(Post-A-Day Challenge, Day 14)
Time for another installment in the story I started last week.
The Dragon, The Wench, and Her Wardrobe
© 2011 Sheila McClune
Of course, it didn’t go that smoothly. It never does.
Luckily, I had done my packing the night before. All I had left to do was to fill Paisley’s dish with crunchies, top off the water in her fountain, and give her a quick snuggle. Lucinda, my sister, would be by later to apartment-sit for the weekend. It got her away from her obnoxious roommates for a few days while saving me kennel fees. Win-win.
I beat the worst of the traffic into downtown, and even got a good parking spot in the garage across the street from the building. There were some advantages to getting up early. Not that they outweighed the disadvantages, at least in my mind.
Teri was waiting for me in the lobby with latte in hand. “Thank you again, Maddie. I really do owe you one.”
I shuffled my feet. “Yeah, well….”
She thrust the steaming cardboard cup into my hands. The rich aroma rising from the vent in the plastic lid made my stomach growl. She grinned. “Bagels are in the kitchen. Go grab one, and then I’ll show you what Cliff wants.”
What Cliff wanted, it turned out, was about ten days’ worth of work compressed into one morning. He’d completely revised his position on several key points, and now all the supporting data I’d put together over the last month no longer applied. Of course.
I dove in and worked like a madwoman, researching speaking points, re-doing graphs and slides, massaging the data to spin it the way Cliff wanted. I only came up for air twice, once to respond to Paul’s text that he was at SEA/TAC ready to board (I wished him a safe flight and told him I looked forward to seeing him), and once sometime after noon, when Teri shoved a sandwich at me and I crammed it into my face.
Finally, around three, we finished the revisions. Teri and I gathered in the conference room to go over our last set of changes with Cliff via video conference.
Of course he wanted another round of changes. I glanced nervously at the clock. Three fifteen. My flight left at 5:50, which meant that I needed to arrive at the airport no later than 4:20. The airport was a long way from downtown Denver, and during rush hour, it could take forty-five minutes or more to get there. “I’m really sorry,” I said. “But I’m not going to have time to do that before I leave.”
Across the table, Teri was already tapping away on her laptop. “Let me just check….”
“Leave?” Cliff asked. “You’re leaving? Where are you going?”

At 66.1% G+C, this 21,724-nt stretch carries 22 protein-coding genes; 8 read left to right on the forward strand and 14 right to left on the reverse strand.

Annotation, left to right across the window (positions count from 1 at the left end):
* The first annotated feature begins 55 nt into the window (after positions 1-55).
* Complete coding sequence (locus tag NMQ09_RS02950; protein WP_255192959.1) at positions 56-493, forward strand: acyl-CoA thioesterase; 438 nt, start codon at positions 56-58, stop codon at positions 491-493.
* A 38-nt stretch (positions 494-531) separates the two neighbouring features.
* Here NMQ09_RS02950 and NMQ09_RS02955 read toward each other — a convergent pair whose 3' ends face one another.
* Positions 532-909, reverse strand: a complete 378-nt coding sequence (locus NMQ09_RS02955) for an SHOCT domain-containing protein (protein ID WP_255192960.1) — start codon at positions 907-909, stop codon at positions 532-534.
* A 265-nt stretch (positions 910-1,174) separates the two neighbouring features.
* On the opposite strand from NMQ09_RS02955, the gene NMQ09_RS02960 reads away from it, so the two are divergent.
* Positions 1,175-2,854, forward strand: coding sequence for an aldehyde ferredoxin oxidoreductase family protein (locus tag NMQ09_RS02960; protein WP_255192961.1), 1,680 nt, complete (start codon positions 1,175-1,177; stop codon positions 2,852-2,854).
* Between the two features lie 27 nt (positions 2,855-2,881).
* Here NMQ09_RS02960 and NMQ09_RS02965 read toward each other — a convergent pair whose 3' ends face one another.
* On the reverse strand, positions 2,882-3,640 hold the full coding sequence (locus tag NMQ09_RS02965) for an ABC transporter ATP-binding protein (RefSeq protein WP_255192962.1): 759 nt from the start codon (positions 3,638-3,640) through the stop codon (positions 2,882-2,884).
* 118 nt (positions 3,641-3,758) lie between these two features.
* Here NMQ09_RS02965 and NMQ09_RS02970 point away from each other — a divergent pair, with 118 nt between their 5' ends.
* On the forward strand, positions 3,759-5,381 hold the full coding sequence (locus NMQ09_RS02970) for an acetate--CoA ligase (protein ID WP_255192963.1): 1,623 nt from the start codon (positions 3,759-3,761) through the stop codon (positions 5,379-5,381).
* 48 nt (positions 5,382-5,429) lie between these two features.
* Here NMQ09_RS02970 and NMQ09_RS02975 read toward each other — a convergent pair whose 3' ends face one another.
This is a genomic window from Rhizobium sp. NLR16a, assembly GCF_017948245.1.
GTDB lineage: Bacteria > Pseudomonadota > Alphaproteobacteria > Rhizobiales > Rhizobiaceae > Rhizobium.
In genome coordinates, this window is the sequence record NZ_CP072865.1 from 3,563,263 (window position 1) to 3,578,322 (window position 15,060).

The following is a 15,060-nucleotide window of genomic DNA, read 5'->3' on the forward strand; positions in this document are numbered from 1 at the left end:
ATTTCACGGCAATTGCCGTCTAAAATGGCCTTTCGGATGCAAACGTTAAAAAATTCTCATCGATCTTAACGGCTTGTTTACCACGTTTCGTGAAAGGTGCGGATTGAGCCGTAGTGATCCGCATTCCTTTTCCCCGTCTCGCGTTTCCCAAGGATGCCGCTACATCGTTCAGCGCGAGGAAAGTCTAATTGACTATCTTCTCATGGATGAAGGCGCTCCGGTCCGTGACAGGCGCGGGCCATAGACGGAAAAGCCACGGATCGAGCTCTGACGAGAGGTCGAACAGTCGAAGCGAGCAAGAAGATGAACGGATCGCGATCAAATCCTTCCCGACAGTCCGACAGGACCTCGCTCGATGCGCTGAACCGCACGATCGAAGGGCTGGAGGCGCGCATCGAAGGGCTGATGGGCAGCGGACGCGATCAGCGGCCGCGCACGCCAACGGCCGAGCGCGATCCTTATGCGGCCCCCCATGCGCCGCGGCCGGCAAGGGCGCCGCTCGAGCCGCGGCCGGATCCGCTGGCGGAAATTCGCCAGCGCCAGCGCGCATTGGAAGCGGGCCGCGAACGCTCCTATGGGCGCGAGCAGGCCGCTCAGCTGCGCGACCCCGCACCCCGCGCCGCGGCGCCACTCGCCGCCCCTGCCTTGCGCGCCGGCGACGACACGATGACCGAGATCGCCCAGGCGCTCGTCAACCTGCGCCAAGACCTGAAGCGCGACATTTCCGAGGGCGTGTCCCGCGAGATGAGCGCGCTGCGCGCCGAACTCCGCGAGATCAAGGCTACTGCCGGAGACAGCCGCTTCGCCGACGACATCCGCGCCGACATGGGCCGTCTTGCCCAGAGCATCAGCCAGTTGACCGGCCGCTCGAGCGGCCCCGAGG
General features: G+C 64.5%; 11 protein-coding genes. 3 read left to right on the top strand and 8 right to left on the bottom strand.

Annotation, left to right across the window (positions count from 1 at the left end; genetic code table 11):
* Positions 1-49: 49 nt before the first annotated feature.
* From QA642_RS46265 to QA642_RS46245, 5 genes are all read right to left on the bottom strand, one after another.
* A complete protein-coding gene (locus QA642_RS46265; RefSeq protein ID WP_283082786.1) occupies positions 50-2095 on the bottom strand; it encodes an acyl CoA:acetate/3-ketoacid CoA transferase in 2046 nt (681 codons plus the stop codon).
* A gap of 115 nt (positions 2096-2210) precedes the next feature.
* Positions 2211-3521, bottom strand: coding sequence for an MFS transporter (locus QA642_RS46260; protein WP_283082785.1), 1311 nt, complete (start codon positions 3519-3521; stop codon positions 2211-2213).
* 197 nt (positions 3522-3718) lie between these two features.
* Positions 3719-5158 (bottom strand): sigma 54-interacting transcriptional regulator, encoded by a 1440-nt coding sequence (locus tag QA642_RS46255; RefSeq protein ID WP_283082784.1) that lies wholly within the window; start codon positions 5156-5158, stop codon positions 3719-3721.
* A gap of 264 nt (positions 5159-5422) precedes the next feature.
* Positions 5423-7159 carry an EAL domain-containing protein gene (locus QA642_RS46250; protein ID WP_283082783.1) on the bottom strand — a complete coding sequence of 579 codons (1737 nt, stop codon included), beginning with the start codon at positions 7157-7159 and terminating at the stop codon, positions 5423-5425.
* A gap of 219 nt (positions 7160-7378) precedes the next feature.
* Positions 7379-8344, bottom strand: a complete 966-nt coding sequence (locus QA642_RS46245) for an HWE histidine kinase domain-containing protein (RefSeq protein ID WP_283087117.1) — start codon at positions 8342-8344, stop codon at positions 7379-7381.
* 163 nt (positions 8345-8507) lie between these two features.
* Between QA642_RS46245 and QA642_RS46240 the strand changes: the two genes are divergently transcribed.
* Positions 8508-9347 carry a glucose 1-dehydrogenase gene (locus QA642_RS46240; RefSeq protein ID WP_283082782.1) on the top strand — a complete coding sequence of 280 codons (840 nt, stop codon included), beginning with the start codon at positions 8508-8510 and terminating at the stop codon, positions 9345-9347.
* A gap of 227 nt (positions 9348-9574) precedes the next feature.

“Boston,” I said. “PTO. It’s been on the schedule for months. Didn’t Teri…?”
“There’s a red-eye,” Teri broke in. “Leaves here at 11:17, gets you into Boston at five tomorrow morning.” Clickety-clickety. “They have one first-class seat left.”
I started to shake my head. “Teri, I…. Did you say, ‘first class’?”
She shrugged. “There’s no business class on that flight.”
Still, I hesitated. Paul and I had been looking forward to actually meeting each other for so long. What if he was disappointed or even angry with me for changing our plans yet again?
And yet…a part of me was actually sort of relieved that Paul and I would have a chance to spend a little time together before sharing a hotel room. We’d never come out and said it in so many words, but I was sort of hoping we’d only need one of the two queen beds in the room we’d reserved. Still, for all that Paul and I had chatted online and even on the phone, it was quite possible that when we finally got together, we just wouldn’t click. And if that turned out to be the case, well, it would make for a long and awkward weekend. So maybe putting it off a little longer wasn’t such a bad thing.
Cliff’s voice came out of the speaker-phone, and I realized he was still waiting for my answer. “Maddie,” he said, “I’m not trying to ruin your vacation. But this board meeting is vitally important to the company, and we need your help to make our presentation the best it can be. I wouldn’t ask it otherwise.”
I squirmed. If only he didn’t always sound so sincere! “I know, and ordinarily I’d be glad to help. But I’ve already had to change my plans once. I should have been practically to Boston already.”
“This will be the last set of changes.” Cliff’s voice was firm. “We’ll have you out of there in plenty of time to make that red-eye flight, and even stop for a nice dinner somewhere first. I promise.”
Well, what else could I do? “All right. But this is the last change I’m going to make.”
“Understood. And thank you. Teri, can you make sure she gets a couple of those Visa gift cards we had left over from last quarter’s promo? At least she can have a nice dinner on us while she’s in Boston.”
Teri nodded, and Cliff went back to outlining his changes.
. . .